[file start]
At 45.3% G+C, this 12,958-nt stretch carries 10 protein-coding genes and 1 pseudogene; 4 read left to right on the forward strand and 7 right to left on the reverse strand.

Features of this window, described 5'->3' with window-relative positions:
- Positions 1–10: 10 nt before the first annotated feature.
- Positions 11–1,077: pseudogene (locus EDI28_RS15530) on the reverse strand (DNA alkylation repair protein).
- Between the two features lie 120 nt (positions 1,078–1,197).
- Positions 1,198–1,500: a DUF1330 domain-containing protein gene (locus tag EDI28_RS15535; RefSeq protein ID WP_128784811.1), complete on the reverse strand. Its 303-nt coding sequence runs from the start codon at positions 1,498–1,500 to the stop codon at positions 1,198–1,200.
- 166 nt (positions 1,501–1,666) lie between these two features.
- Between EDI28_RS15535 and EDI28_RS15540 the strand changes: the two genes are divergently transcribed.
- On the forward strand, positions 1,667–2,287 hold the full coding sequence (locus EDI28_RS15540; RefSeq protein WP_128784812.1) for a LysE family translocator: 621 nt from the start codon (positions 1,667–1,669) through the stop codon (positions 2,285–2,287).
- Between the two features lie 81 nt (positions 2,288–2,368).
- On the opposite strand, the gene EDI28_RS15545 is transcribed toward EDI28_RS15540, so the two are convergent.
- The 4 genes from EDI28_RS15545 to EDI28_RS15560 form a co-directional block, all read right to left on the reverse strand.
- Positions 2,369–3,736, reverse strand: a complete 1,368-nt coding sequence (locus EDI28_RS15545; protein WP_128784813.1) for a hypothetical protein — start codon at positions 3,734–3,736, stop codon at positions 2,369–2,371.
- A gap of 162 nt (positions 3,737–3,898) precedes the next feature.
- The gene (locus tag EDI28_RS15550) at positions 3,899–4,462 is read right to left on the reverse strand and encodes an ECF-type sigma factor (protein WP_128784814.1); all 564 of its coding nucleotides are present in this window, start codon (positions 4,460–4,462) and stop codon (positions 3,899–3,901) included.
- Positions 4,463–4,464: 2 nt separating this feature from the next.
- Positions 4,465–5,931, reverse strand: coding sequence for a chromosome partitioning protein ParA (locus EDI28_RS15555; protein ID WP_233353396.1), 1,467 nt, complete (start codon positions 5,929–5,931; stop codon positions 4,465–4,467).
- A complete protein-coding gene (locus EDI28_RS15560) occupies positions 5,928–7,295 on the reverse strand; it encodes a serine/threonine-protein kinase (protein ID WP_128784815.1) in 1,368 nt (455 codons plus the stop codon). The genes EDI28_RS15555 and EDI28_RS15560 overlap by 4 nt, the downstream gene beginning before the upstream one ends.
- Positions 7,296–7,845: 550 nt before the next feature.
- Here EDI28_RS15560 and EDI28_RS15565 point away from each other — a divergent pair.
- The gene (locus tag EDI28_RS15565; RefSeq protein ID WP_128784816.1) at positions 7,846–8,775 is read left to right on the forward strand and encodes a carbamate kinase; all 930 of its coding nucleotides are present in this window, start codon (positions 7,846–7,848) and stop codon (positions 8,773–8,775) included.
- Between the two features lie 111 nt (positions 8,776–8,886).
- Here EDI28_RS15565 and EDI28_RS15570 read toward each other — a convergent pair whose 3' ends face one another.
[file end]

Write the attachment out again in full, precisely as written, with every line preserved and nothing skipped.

At 45.3% G+C, this 12,958-nt stretch carries 10 protein-coding genes and 1 pseudogene; 4 read left to right on the forward strand and 7 right to left on the reverse strand.

Features of this window, described 5'->3' with window-relative positions:
- Positions 1–10: 10 nt before the first annotated feature.
- Positions 11–1,077: pseudogene (locus EDI28_RS15530) on the reverse strand (DNA alkylation repair protein).
- Between the two features lie 120 nt (positions 1,078–1,197).
- Positions 1,198–1,500: a DUF1330 domain-containing protein gene (locus tag EDI28_RS15535; RefSeq protein ID WP_128784811.1), complete on the reverse strand. Its 303-nt coding sequence runs from the start codon at positions 1,498–1,500 to the stop codon at positions 1,198–1,200.
- 166 nt (positions 1,501–1,666) lie between these two features.
- Between EDI28_RS15535 and EDI28_RS15540 the strand changes: the two genes are divergently transcribed.
- On the forward strand, positions 1,667–2,287 hold the full coding sequence (locus EDI28_RS15540; RefSeq protein WP_128784812.1) for a LysE family translocator: 621 nt from the start codon (positions 1,667–1,669) through the stop codon (positions 2,285–2,287).
- Between the two features lie 81 nt (positions 2,288–2,368).
- On the opposite strand, the gene EDI28_RS15545 is transcribed toward EDI28_RS15540, so the two are convergent.
- The 4 genes from EDI28_RS15545 to EDI28_RS15560 form a co-directional block, all read right to left on the reverse strand.
- Positions 2,369–3,736, reverse strand: a complete 1,368-nt coding sequence (locus EDI28_RS15545; protein WP_128784813.1) for a hypothetical protein — start codon at positions 3,734–3,736, stop codon at positions 2,369–2,371.
- A gap of 162 nt (positions 3,737–3,898) precedes the next feature.
- The gene (locus tag EDI28_RS15550) at positions 3,899–4,462 is read right to left on the reverse strand and encodes an ECF-type sigma factor (protein WP_128784814.1); all 564 of its coding nucleotides are present in this window, start codon (positions 4,460–4,462) and stop codon (positions 3,899–3,901) included.
- Positions 4,463–4,464: 2 nt separating this feature from the next.
- Positions 4,465–5,931, reverse strand: coding sequence for a chromosome partitioning protein ParA (locus EDI28_RS15555; protein ID WP_233353396.1), 1,467 nt, complete (start codon positions 5,929–5,931; stop codon positions 4,465–4,467).
- A complete protein-coding gene (locus EDI28_RS15560) occupies positions 5,928–7,295 on the reverse strand; it encodes a serine/threonine-protein kinase (protein ID WP_128784815.1) in 1,368 nt (455 codons plus the stop codon). The genes EDI28_RS15555 and EDI28_RS15560 overlap by 4 nt, the downstream gene beginning before the upstream one ends.
- Positions 7,296–7,845: 550 nt before the next feature.
- Here EDI28_RS15560 and EDI28_RS15565 point away from each other — a divergent pair.
- The gene (locus tag EDI28_RS15565; RefSeq protein ID WP_128784816.1) at positions 7,846–8,775 is read left to right on the forward strand and encodes a carbamate kinase; all 930 of its coding nucleotides are present in this window, start codon (positions 7,846–7,848) and stop codon (positions 8,773–8,775) included.
- Between the two features lie 111 nt (positions 8,776–8,886).
- Here EDI28_RS15565 and EDI28_RS15570 read toward each other — a convergent pair whose 3' ends face one another.